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Learning Through Reflective Practice—Ahmad Alshehri

Learning Through Reflective Practice While Deploying a Load Management System In a Famous Cement Industry
This paper explains the topics of ‘reflective practice and ‘learning through reflection’ in a practical project environment at one of Australia’s major Cement manufacturing companies (referred as ‘X-Cement Ltd’ in this paper). The project was to develop and deploy a comprehensive new load management system including the equipment and software logic automation in X-Cement Ltd using Agile Methodology and Approach of Project Management.

Implementing Agile methodology within X-Cement Ltd involved:
—Analysis of the project management approach already implemented at the X-Cement Ltd.
—Responsibilities assignment to Staff and vendors teams to develop a project management system based on Agile Methodology which met the specific future needs of X-Cement Ltd.
—Training of staff on Agile and operation of the load management system within the Power House department of The X-Cement Ltd.
—The implementation of new logic metrics and measures to validate the success of, the new methodology.

The project explains reflective practice in the form of brainstorming sessions and fortnightly meetings referred here as “Project review meetings” arranged by the project team to discuss the status of the project success so far or time elapsed by a project iteration, what could be improved, and how to achieve more success in the future/ next project objective. These meetings purely represent Social learning as well as Experiential learning.

The project report explains the benefits achieved by X-Cement Ltd through reflection practice as:
—Increased collaboration and trust among staff and vendor project teams
—Increased work performance due to effective reflection
—No loop holes left unattended during the project
—Increased effective and detailed briefing on the project

Author: Ahmad Alshehri
Review status: Postgraduate assignment (University of Technology Sydney)

June 17, 2014

Project Performance Improvement—Charlotte Tanner

Project Performance Improvement
The emergence of Open Source Software and the broader Communities of Practice are leading the way in terms of creating new dynamics and paths to knowledge creation. Whilst these communities of practice increasingly include global virtual teams, the teams themselves have not yet reflected the highly connected, non-hierarchical structures of Communities of Practice in their own methods and approaches to managing projects. Through the process of reflective practice, global virtual teams have within their power the ability to seek out new ways of thinking and collaborating not just within their own virtual teams, but also within the broader Open Source Software Community.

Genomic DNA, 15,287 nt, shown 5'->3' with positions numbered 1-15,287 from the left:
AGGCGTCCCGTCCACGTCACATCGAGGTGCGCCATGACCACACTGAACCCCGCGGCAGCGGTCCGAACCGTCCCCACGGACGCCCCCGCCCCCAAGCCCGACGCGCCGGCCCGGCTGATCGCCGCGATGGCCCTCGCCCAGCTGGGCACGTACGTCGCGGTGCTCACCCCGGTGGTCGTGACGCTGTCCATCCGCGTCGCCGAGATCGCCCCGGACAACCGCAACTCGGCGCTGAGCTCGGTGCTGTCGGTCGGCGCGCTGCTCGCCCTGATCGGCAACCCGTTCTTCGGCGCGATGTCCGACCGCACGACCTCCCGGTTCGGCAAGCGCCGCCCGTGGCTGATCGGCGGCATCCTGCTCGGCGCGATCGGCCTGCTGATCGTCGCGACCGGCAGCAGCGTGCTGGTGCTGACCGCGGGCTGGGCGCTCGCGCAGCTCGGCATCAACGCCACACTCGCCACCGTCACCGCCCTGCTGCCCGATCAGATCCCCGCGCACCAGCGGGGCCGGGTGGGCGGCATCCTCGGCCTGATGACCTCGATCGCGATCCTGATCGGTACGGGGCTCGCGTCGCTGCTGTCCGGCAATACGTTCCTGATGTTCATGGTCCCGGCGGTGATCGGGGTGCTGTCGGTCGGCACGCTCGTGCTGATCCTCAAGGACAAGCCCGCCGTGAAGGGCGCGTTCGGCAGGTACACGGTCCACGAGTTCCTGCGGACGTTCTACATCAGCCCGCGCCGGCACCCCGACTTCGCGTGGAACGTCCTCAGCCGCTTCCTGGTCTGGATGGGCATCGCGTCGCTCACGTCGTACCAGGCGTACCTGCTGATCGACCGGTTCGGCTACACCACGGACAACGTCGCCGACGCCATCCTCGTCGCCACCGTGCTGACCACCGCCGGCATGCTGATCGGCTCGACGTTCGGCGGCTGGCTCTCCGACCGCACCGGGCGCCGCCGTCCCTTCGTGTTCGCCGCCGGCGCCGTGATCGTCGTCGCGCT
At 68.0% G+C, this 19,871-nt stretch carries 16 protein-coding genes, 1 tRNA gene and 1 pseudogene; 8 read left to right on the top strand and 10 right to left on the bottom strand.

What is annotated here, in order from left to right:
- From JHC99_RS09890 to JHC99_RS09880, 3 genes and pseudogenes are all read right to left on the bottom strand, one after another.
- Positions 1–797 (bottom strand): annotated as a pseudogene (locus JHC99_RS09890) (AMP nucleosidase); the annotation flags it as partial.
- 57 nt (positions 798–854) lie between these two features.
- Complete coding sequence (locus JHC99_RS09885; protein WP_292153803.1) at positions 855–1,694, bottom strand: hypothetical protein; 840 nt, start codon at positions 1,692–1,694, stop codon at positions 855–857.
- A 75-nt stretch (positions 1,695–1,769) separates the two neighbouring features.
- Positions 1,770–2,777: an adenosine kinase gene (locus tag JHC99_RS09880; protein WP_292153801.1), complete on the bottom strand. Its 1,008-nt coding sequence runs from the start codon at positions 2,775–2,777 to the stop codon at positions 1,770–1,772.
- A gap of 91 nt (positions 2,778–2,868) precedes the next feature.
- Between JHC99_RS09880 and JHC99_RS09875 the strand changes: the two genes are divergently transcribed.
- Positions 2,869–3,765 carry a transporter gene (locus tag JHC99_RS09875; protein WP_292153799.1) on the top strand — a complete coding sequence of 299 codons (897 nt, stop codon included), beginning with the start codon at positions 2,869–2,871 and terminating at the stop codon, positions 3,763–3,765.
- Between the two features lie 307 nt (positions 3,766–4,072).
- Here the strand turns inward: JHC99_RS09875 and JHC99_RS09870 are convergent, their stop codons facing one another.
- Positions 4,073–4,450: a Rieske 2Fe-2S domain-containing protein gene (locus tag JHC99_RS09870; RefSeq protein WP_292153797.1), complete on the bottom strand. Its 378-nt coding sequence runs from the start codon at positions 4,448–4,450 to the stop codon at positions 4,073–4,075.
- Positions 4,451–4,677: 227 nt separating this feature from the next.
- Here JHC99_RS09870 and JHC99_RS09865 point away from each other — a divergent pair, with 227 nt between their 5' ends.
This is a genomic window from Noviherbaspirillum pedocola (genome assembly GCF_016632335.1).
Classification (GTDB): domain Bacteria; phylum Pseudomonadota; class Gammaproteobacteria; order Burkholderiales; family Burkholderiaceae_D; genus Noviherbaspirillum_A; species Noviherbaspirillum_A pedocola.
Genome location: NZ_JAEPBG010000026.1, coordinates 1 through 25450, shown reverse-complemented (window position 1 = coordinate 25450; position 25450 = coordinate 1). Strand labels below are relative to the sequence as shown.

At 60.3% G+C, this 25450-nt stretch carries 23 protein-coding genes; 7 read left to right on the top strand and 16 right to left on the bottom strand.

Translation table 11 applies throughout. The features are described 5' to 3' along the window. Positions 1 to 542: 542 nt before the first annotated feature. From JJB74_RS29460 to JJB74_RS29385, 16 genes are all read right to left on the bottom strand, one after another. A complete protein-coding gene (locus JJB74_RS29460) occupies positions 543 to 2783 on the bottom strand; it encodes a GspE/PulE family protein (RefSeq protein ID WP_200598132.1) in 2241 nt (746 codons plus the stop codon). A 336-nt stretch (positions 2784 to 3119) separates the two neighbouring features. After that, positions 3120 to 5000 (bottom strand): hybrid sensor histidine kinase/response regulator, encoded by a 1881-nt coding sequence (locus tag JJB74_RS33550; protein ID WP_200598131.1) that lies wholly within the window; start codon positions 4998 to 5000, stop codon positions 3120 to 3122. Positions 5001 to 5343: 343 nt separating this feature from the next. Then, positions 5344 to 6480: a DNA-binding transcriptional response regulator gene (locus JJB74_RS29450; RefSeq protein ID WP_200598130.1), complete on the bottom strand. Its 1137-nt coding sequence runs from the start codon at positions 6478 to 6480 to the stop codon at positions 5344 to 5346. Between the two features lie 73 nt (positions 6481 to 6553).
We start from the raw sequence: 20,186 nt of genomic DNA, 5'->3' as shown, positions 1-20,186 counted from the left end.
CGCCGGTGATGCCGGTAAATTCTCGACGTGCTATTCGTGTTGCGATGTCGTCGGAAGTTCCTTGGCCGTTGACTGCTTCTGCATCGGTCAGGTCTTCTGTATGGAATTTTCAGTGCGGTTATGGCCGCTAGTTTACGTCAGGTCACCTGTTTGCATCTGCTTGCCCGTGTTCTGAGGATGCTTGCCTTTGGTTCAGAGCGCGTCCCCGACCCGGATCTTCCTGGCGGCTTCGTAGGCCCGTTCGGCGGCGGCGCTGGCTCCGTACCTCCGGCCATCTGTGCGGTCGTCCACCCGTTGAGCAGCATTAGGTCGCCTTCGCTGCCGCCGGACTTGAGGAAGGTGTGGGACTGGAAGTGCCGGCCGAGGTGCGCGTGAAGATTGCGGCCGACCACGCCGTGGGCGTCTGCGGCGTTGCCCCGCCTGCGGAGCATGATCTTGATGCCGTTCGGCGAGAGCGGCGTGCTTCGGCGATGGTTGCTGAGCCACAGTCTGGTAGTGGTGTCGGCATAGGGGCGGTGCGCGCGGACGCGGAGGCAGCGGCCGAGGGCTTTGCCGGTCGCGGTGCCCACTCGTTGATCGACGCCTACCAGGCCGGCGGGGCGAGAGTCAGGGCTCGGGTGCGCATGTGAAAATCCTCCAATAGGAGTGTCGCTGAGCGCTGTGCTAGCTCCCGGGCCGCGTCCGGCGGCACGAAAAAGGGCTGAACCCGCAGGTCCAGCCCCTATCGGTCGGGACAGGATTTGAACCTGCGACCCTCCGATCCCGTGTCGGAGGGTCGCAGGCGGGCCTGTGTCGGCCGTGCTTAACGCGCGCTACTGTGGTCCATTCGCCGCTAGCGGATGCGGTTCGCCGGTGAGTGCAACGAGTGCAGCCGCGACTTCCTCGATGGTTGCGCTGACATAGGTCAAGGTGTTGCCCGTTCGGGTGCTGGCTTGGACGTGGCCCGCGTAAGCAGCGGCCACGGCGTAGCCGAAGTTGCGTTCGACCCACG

The project environment of global virtual teams can create barriers to communication, but the shared context of the team itself, can act as a catalyst for transforming knowledge from tacit to explicit by increasing the points of connection within the team. By the sharing of knowledge, teams are able to build trust within the team, which leads to improved performance of the team. Whilst the emergence of new methodologies such as Agile within Project Management seeks to deal with the rapidly evolving development of new software, whereby the end ‘product’ is not always clearly defined when a project commences, does provide a workable approach to Project Management, problems can still arise within the way the team interrelates with one another. The next stage of the process should be a reflection on the way in which teams interact and how new knowledge is created.

Author: Charlotte Tanner
Review status: Postgraduate assignment (University of Technology Sydney)

June 16, 2014